May 16, 2020
Dear Georgia Professional Standards Commission,
I am a Black male educator, part of the 2% of black male educators in schools. My story made national headlines as I highlighted why I left school administration to return to the classroom to serve as a special education teacher. It was a hard decision; however, after being put in a position to expel and suspend more children of color instead of pushing them towards academic success, I decided moving back to the classroom was the best way to support Georgia’s most vulnerable children.
I have been an educator in Georgia for the past 16 years, and I am currently serving the families of students who have special needs. Our community in Forest Park, Georgia has the highest number of youth who will not graduate from high school.
This year, I will also be a part of the growing number of teachers who are unfortunately leaving Georgia classrooms. Unlike many of my education colleagues who are leaving the field due to dissatisfaction with compensation and how teachers are treated, I am leaving education because of a barrier to completing the edTPA program and the waiver that is required to be a teacher in this state.
As a veteran teacher, I needed to fulfill the state’s requirement to complete a certification program as I re-entered the classroom. My work with edTPA, a teacher certification program that is offered through the alternative route, is supposed to mirror the day-to-day work and craft of teaching and requires me to complete professional development. Not only did I take a severe pay cut by returning to the classroom, I couldn’t afford to pay for the edTPA program without working two part-time jobs. Beyond the cumbersome workload of a teacher, there are also at least four hours of collaborative planning, shadowing other teachers, and data collection that teachers are already completing daily in our schools.
In our classrooms, we are already doing important work to ensure students succeed. But the edTPA programs and waiver processes pose a barrier to teachers like myself who are working in critical areas of education serving our most at-risk students.
My school’s curriculum is online, and this instruction style produces and tracks our data. In contrast, the edTPA program has specific templates that don’t acknowledge the variety of nontraditional schools and education programs. Educators from a nontraditional background are required to complete double the amount of work as other program participants because we are asked to revert back to, and implement practices that our schools are no longer using.
I am petitioning you to remove barriers that are forcing dedicated teachers from diverse backgrounds, like myself, out of classrooms in Georgia like edTPA and the waivers. I am sharing my story and encouraging others to support the pending decision to remove the edTPA program and waiver requirements beginning July 2020.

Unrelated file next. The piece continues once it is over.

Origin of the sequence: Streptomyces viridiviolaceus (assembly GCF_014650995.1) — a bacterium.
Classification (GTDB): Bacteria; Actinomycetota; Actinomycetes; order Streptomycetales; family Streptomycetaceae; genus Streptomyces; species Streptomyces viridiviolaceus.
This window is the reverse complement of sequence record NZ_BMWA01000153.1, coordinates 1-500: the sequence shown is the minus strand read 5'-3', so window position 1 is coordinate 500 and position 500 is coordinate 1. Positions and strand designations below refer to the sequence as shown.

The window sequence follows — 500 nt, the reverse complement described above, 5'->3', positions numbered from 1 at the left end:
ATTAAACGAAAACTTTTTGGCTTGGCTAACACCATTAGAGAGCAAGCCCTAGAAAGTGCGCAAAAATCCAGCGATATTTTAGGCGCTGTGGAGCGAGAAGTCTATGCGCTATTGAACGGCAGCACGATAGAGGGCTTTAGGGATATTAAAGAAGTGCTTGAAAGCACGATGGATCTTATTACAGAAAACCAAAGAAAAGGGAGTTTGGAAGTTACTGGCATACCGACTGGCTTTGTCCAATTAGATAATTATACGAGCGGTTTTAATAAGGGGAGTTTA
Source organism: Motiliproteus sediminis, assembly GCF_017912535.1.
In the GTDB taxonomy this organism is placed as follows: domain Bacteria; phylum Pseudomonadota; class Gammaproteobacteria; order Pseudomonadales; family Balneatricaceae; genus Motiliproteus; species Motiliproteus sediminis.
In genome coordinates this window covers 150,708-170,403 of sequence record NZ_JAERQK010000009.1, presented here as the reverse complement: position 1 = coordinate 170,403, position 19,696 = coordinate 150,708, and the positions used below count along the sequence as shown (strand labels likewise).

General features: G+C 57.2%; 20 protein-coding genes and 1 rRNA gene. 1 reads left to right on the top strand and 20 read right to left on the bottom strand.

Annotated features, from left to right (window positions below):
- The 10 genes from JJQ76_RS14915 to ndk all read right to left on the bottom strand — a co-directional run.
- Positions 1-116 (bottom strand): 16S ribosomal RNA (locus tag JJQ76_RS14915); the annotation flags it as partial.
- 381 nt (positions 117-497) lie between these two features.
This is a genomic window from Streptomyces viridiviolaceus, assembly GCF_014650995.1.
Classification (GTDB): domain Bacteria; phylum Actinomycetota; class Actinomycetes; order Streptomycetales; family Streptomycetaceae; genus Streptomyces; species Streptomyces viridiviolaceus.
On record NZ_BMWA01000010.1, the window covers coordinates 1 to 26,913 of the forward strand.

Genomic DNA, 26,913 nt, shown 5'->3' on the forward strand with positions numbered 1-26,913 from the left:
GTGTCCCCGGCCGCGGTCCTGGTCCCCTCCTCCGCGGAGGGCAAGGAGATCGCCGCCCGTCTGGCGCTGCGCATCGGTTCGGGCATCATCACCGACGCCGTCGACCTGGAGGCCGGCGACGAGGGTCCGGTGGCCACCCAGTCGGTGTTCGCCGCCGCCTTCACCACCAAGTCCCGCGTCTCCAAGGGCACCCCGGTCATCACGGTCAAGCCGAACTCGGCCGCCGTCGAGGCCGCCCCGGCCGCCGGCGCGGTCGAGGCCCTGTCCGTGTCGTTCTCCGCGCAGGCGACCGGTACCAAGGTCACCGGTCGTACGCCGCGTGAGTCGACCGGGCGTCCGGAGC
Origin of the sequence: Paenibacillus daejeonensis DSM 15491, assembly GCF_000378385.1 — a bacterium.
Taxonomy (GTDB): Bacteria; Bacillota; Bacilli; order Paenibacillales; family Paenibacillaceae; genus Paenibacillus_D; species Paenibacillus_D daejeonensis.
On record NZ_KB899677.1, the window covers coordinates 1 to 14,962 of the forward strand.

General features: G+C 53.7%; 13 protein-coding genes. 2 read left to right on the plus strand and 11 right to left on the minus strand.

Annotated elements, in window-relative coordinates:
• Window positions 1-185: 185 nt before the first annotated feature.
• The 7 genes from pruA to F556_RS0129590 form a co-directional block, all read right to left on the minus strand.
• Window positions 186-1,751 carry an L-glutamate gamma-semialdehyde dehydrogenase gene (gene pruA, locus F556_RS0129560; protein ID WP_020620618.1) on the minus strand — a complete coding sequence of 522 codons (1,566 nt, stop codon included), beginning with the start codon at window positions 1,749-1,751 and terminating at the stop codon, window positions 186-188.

Please sign the petition here and share via email or on your social media sites.
We must reconsider the demands of edTPA programs as they cause more stress on teachers and create redundancies that challenge the value of our work. These programs draw away the time and focus of teachers from the practitioner’s craft of teaching, for the sake of paperwork to gain credentials. Many of the lessons in edTPA programs don’t serve veteran teachers well, as most of us are returning to the classroom now with areas of expertise.
EdTPA should be considered for removal as a requirement for teacher certification because it’s more a barrier for teachers financially as well as the additional stress added due to the paperwork required. Also, for schools that have an online curriculum, many of the edTPA modules don’t fit the innovation of their programs thus requiring these teachers to create lessons/curriculum maps/etc. in a different format than what their schools are using.
In the midst of a national and local teacher shortage, many veteran teachers are being forced out of classrooms, not because they aren’t producing or performing quality lessons, but because of the time restrictions and policies around edTPA programs and waivers. I truly hope that you consider removing waivers and edTPA programs because it does not benefit Georgia’s students to have excellent educators forced out of the classroom.
Working for Georgia’s children,
Jason B. Allen
Special Education Teacher
Jason has worked in education for over 15 years as a teacher, blogger and community advocate. He speaks and writes primarily about the need to improve education for Black boys, particularly increasing the number of Black male educators in schools. In addition to blogging here at EdLanta, Jason is also a featured writer at Education Post.